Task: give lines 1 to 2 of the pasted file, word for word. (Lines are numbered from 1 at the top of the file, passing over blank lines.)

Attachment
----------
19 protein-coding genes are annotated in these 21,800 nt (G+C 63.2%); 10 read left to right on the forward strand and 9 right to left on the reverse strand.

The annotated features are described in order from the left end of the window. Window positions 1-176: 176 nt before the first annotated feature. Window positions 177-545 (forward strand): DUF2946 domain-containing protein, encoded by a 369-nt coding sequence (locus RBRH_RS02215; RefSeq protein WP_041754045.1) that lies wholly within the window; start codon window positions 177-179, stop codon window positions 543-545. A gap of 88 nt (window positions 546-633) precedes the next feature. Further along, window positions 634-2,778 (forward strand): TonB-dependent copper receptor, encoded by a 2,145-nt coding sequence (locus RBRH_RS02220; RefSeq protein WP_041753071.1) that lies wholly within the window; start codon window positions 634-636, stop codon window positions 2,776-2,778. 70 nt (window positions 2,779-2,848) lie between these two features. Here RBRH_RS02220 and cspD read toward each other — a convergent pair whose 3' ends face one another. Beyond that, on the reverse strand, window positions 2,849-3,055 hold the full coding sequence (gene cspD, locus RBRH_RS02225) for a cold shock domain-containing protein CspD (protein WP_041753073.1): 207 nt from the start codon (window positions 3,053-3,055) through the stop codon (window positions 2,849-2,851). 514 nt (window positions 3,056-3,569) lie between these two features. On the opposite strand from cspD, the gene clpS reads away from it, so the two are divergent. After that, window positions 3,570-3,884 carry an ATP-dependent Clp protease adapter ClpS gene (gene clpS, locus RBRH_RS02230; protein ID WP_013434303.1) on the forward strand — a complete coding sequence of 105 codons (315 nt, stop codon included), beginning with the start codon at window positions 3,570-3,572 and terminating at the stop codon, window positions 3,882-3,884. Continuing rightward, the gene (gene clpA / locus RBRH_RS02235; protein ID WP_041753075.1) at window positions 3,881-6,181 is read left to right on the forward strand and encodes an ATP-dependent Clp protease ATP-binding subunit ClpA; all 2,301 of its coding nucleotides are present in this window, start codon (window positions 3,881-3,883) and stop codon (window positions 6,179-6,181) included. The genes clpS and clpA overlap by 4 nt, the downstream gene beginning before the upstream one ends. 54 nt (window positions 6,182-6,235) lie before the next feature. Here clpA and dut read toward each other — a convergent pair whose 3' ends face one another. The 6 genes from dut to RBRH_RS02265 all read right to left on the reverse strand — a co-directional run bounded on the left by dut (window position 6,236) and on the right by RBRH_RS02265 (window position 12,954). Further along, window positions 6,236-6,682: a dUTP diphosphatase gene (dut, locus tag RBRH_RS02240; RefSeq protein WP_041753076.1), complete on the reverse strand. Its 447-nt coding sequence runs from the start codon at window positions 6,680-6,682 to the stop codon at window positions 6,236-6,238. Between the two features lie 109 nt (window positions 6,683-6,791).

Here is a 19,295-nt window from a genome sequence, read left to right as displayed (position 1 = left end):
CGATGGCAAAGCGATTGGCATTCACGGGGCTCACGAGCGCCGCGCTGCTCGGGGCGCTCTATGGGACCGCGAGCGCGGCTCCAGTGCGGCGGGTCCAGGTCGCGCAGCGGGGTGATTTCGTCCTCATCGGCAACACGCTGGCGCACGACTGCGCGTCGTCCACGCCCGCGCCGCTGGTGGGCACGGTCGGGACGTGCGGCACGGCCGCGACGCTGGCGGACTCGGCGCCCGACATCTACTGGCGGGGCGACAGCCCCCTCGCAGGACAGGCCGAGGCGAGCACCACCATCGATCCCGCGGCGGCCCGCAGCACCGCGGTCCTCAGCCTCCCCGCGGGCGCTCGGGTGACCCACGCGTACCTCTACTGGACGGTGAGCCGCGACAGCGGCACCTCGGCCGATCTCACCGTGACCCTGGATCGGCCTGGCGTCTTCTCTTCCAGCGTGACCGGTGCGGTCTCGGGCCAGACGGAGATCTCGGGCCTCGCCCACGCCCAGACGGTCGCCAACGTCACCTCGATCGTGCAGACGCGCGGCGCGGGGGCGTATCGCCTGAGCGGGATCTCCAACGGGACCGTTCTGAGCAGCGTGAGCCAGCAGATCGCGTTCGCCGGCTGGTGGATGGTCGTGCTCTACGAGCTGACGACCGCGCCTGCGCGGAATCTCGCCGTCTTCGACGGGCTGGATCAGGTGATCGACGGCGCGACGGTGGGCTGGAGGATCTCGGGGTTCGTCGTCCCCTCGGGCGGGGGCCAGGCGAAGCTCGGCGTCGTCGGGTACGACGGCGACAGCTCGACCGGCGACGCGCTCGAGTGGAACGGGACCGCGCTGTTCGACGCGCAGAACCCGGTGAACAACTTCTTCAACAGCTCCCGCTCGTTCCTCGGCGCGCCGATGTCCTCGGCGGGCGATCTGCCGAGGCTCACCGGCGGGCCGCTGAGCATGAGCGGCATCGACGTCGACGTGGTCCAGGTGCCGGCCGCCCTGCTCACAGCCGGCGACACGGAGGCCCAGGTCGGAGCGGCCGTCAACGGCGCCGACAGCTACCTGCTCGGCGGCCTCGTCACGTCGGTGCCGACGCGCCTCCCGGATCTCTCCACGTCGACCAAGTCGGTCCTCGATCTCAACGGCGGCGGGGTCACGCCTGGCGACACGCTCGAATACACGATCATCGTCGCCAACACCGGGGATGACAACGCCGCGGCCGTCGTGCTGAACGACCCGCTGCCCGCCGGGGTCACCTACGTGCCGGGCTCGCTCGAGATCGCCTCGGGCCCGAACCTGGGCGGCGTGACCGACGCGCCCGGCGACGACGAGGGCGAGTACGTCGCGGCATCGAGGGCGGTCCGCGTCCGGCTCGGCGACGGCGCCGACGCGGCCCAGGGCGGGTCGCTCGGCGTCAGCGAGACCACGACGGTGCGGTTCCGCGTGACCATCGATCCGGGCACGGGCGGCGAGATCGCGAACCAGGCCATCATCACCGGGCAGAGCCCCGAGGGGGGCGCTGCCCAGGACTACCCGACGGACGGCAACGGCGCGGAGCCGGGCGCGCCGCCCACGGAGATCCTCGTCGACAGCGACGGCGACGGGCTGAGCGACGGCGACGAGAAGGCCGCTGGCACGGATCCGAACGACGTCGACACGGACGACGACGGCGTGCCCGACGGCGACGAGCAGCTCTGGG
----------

19 protein-coding genes are annotated in these 21,800 nt (G+C 63.2%); 10 read left to right on the forward strand and 9 right to left on the reverse strand.

The annotated features are described in order from the left end of the window. Window positions 1-176: 176 nt before the first annotated feature. Window positions 177-545 (forward strand): DUF2946 domain-containing protein, encoded by a 369-nt coding sequence (locus RBRH_RS02215; RefSeq protein WP_041754045.1) that lies wholly within the window; start codon window positions 177-179, stop codon window positions 543-545. A gap of 88 nt (window positions 546-633) precedes the next feature. Further along, window positions 634-2,778 (forward strand): TonB-dependent copper receptor, encoded by a 2,145-nt coding sequence (locus RBRH_RS02220; RefSeq protein WP_041753071.1) that lies wholly within the window; start codon window positions 634-636, stop codon window positions 2,776-2,778. 70 nt (window positions 2,779-2,848) lie between these two features. Here RBRH_RS02220 and cspD read toward each other — a convergent pair whose 3' ends face one another. Beyond that, on the reverse strand, window positions 2,849-3,055 hold the full coding sequence (gene cspD, locus RBRH_RS02225) for a cold shock domain-containing protein CspD (protein WP_041753073.1): 207 nt from the start codon (window positions 3,053-3,055) through the stop codon (window positions 2,849-2,851). 514 nt (window positions 3,056-3,569) lie between these two features. On the opposite strand from cspD, the gene clpS reads away from it, so the two are divergent. After that, window positions 3,570-3,884 carry an ATP-dependent Clp protease adapter ClpS gene (gene clpS, locus RBRH_RS02230; protein ID WP_013434303.1) on the forward strand — a complete coding sequence of 105 codons (315 nt, stop codon included), beginning with the start codon at window positions 3,570-3,572 and terminating at the stop codon, window positions 3,882-3,884. Continuing rightward, the gene (gene clpA / locus RBRH_RS02235; protein ID WP_041753075.1) at window positions 3,881-6,181 is read left to right on the forward strand and encodes an ATP-dependent Clp protease ATP-binding subunit ClpA; all 2,301 of its coding nucleotides are present in this window, start codon (window positions 3,881-3,883) and stop codon (window positions 6,179-6,181) included. The genes clpS and clpA overlap by 4 nt, the downstream gene beginning before the upstream one ends. 54 nt (window positions 6,182-6,235) lie before the next feature. Here clpA and dut read toward each other — a convergent pair whose 3' ends face one another. The 6 genes from dut to RBRH_RS02265 all read right to left on the reverse strand — a co-directional run bounded on the left by dut (window position 6,236) and on the right by RBRH_RS02265 (window position 12,954). Further along, window positions 6,236-6,682: a dUTP diphosphatase gene (dut, locus tag RBRH_RS02240; RefSeq protein WP_041753076.1), complete on the reverse strand. Its 447-nt coding sequence runs from the start codon at window positions 6,680-6,682 to the stop codon at window positions 6,236-6,238. Between the two features lie 109 nt (window positions 6,683-6,791).